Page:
Video TapeWorm

New, encore and low-price releases on Tuesday, Dec. 3

Nov 26, 2013 at 8:49 pm
Video TapeWorm



2013; $21.98-$24.98; UR

You may be surprised to know that prostitution is legal in Canada — but any form of advertising for it is not, nor are brothels or pimping. This doc looks at the confusion and contentiousness that has arisen as the country considers an overhaul of these laws. Some people want it completely decriminalized, pointing out that prostitution has always been a part of Canadian culture — some of its pioneer mothers were hookers! — and keeping it legal has helped keep crime and disease in check. Others see it as exploitive for the participants and demeaning to the country. An unbiased look at the men and women who buy and sell sex, giving them an opportunity to provide us with their own well-informed, if rarely heard, opinions.


2012; $24.98-$26.98; UR

Big-eyed, fragile-looking Rosie Day plays a deaf mute in this truly horrifying film inspired by real events. After her family is murdered, she is forced to care for a collection of young girls rounded up by the military to be sex slaves. But her tiny frame lets her slip unnoticed through the walls of the brothel, and when she spies the man who murdered her family, she devises a ruthless — and damn clever — plan for revenge and escape. But this is not some mindless ode to violence and perversity: You will be truly surprised at the level of humanity, originality and tenderness within, which makes the conclusion all the more shocking.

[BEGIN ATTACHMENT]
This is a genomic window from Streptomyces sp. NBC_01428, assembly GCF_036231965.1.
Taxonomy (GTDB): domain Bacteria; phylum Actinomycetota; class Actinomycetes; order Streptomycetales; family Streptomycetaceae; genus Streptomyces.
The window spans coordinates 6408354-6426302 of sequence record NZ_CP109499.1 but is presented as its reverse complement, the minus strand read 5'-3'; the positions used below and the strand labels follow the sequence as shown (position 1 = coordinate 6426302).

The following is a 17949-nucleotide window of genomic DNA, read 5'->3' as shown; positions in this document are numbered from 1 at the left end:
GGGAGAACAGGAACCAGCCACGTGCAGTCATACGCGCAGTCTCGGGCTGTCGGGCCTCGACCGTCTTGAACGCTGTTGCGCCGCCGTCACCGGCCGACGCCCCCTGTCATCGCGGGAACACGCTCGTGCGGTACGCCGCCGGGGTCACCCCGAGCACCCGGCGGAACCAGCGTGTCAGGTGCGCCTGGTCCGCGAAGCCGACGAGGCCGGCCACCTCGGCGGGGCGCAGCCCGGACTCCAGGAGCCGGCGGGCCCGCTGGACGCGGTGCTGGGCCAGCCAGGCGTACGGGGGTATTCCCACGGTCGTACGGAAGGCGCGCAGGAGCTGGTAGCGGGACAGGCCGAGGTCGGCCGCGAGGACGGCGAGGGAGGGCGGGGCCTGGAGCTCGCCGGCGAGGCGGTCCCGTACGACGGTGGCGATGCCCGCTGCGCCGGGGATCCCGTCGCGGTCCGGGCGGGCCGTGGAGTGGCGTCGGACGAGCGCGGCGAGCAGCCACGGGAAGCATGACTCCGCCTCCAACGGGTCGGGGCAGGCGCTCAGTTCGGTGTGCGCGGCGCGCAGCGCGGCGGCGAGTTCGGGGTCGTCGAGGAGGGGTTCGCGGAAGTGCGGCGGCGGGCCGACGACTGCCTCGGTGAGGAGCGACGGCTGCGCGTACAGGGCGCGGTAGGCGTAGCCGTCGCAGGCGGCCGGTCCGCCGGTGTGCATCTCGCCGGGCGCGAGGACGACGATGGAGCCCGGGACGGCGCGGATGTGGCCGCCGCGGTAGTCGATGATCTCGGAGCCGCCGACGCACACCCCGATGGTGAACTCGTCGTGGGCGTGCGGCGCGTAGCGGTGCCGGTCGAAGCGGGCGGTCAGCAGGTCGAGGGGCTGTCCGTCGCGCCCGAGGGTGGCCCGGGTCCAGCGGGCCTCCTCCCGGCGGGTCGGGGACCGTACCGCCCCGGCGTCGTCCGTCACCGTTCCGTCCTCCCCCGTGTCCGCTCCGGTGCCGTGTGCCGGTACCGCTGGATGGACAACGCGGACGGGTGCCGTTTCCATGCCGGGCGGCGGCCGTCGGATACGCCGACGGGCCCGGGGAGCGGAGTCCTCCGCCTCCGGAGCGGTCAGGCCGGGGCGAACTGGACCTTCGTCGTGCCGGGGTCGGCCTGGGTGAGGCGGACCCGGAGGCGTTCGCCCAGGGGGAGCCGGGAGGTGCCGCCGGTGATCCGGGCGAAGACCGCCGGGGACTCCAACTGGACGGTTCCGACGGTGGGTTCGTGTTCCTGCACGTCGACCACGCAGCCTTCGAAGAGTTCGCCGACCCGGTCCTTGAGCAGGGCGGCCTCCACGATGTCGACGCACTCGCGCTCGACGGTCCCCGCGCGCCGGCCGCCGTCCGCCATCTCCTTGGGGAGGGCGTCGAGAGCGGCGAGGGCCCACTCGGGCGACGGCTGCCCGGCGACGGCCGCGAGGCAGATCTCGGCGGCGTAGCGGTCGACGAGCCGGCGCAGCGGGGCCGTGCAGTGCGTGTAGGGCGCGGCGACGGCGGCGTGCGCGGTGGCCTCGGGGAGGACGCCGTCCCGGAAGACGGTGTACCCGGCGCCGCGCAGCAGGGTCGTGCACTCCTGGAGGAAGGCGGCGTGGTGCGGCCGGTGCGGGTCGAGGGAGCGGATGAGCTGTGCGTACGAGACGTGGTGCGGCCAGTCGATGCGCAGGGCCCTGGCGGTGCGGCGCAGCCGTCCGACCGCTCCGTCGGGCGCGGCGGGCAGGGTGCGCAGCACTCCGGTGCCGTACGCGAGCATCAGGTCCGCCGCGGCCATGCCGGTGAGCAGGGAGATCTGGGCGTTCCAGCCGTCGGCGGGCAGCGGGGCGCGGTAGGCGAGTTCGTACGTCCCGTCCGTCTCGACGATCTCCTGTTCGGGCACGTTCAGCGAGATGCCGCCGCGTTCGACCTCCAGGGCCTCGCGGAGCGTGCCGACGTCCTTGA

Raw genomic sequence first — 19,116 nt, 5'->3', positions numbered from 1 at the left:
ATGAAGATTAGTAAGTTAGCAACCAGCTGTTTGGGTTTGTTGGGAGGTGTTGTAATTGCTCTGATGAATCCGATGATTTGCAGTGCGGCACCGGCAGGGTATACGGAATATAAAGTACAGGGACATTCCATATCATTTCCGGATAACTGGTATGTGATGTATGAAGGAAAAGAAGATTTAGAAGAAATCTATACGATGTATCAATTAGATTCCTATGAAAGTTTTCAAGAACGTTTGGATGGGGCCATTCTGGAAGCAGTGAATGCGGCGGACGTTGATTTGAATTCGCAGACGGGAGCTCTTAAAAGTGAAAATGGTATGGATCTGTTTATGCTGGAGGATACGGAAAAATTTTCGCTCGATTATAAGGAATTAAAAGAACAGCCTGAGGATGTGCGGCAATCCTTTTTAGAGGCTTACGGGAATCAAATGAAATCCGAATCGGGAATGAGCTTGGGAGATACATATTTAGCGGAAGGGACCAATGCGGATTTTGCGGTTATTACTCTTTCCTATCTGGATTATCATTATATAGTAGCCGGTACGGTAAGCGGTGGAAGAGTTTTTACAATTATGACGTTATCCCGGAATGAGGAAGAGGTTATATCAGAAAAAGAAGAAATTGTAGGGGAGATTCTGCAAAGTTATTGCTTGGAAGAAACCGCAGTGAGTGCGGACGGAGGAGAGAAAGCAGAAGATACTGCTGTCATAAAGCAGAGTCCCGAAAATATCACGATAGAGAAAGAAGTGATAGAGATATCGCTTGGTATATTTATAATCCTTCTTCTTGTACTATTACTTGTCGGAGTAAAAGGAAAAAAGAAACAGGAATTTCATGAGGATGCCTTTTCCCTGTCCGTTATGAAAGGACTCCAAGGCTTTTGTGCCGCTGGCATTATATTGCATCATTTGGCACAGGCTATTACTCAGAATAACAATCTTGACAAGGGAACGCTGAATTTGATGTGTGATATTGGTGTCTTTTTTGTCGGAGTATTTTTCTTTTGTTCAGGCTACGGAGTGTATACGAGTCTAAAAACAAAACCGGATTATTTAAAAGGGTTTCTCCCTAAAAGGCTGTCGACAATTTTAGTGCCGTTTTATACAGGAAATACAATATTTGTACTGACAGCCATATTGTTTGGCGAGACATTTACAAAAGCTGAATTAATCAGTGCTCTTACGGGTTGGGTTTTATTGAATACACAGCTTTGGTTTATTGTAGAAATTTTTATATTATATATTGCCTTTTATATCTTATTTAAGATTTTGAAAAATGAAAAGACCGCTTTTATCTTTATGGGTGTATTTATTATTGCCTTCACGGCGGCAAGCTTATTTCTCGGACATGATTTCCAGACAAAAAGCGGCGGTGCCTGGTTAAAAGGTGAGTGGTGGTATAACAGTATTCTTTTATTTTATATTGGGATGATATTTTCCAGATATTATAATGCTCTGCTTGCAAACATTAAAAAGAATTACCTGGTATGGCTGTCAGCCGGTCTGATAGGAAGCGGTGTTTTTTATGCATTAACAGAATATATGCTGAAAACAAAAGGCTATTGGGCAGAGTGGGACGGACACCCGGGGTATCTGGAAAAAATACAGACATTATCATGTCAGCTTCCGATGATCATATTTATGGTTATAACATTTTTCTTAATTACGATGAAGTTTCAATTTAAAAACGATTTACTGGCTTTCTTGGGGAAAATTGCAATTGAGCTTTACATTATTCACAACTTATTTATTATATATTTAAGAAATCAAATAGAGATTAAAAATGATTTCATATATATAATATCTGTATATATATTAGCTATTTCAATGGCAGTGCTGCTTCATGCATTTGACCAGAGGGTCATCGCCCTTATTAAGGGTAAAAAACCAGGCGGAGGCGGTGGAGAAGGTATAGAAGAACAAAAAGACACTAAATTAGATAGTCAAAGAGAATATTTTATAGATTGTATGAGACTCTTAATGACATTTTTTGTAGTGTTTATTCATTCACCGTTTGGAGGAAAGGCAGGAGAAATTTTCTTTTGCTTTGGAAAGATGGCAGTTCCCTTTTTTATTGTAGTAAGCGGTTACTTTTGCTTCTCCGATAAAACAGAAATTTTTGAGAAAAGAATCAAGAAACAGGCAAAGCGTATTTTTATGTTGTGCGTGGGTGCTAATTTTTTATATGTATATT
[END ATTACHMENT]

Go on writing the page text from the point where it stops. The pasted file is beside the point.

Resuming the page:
2006; $20.98-$29.98; R

Drop-dead gorgeous Amber Heard was 20 when she played the titular 16-year-old virgin at the heart of this slasher flick. A cautious recluse, she agrees to join some new friends at a party in honor of a classmate who had died at the last party. Sounds like a good idea to us! With no adults for miles, the guys let hormones, alcohol and drugs loosen their inhibitions, setting Amber on the run. Then someone notices that a few of the partiers have gone missing. OK, this is pretty bad — it sat on a shelf for seven years before being released — but no worse than anything churned out in the ’80s. Enjoy.


2013; $22.98-$29.98; PG

The terrific true tale of Freda Kelly, a shy teen in Liverpool who once got a part-time job working for some local bar band, one of the thousands of angry flash-and-gone rockers of the day. Maybe you’ve heard of them, they were called The Beatles! She remained their assistant, best friend, confidante and moral touchstone for nearly a half-century. This doc, culled from her private stash of memorabilia plus candid conversations with John, Paul, George, Ringo and all their friends, is the most intimate look at the lads from their humble, violent beginnings through their magical career and into the present. Be witness to 50 years of Beatlemania as it has never been seen. Our highest recommendation.


2013; $58.98-$64.98; UR

Of all the MST3K offerings over the years, this may be the best. The movies? “Moon Zero Two” (a 1969 space-crime howler with Bond-girl Catherine Schell), “The Day the Earth Froze” (aka 1959’s “Magic Voyage of Sinbad”), the 1960 classic “Leech Woman” and the Limey “Godzilla” wannabe, “Gorgo.” A terrific lineup, to be sure, but it also contains a bonus disc with both “Mitchell” and “The Brain That Wouldn’t Die” — two of the very best entries of the entire series! Then they wrapped it all in a beautiful tin box with lots of bonus goodies. An absolute must-own.


1980; $22.98-$26.98; R